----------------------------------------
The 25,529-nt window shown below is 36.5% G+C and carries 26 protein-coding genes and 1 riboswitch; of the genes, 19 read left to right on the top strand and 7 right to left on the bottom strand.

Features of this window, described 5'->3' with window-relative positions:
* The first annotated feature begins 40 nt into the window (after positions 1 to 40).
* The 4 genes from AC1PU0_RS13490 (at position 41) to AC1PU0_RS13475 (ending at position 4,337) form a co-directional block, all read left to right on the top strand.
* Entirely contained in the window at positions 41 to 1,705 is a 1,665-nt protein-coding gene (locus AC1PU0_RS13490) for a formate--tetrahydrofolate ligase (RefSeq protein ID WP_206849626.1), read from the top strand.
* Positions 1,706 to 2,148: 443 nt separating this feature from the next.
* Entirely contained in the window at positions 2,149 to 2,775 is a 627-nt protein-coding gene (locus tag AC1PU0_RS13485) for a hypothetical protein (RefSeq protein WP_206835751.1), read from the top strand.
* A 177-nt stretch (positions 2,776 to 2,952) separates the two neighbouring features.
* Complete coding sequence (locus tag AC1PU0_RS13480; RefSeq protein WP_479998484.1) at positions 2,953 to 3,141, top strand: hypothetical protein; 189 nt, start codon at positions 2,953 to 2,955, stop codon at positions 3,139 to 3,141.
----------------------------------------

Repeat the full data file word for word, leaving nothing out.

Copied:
The 25,529-nt window shown below is 36.5% G+C and carries 26 protein-coding genes and 1 riboswitch; of the genes, 19 read left to right on the top strand and 7 right to left on the bottom strand.

Features of this window, described 5'->3' with window-relative positions:
* The first annotated feature begins 40 nt into the window (after positions 1 to 40).
* The 4 genes from AC1PU0_RS13490 (at position 41) to AC1PU0_RS13475 (ending at position 4,337) form a co-directional block, all read left to right on the top strand.
* Entirely contained in the window at positions 41 to 1,705 is a 1,665-nt protein-coding gene (locus AC1PU0_RS13490) for a formate--tetrahydrofolate ligase (RefSeq protein ID WP_206849626.1), read from the top strand.
* Positions 1,706 to 2,148: 443 nt separating this feature from the next.
* Entirely contained in the window at positions 2,149 to 2,775 is a 627-nt protein-coding gene (locus tag AC1PU0_RS13485) for a hypothetical protein (RefSeq protein WP_206835751.1), read from the top strand.
* A 177-nt stretch (positions 2,776 to 2,952) separates the two neighbouring features.
* Complete coding sequence (locus tag AC1PU0_RS13480; RefSeq protein WP_479998484.1) at positions 2,953 to 3,141, top strand: hypothetical protein; 189 nt, start codon at positions 2,953 to 2,955, stop codon at positions 3,139 to 3,141.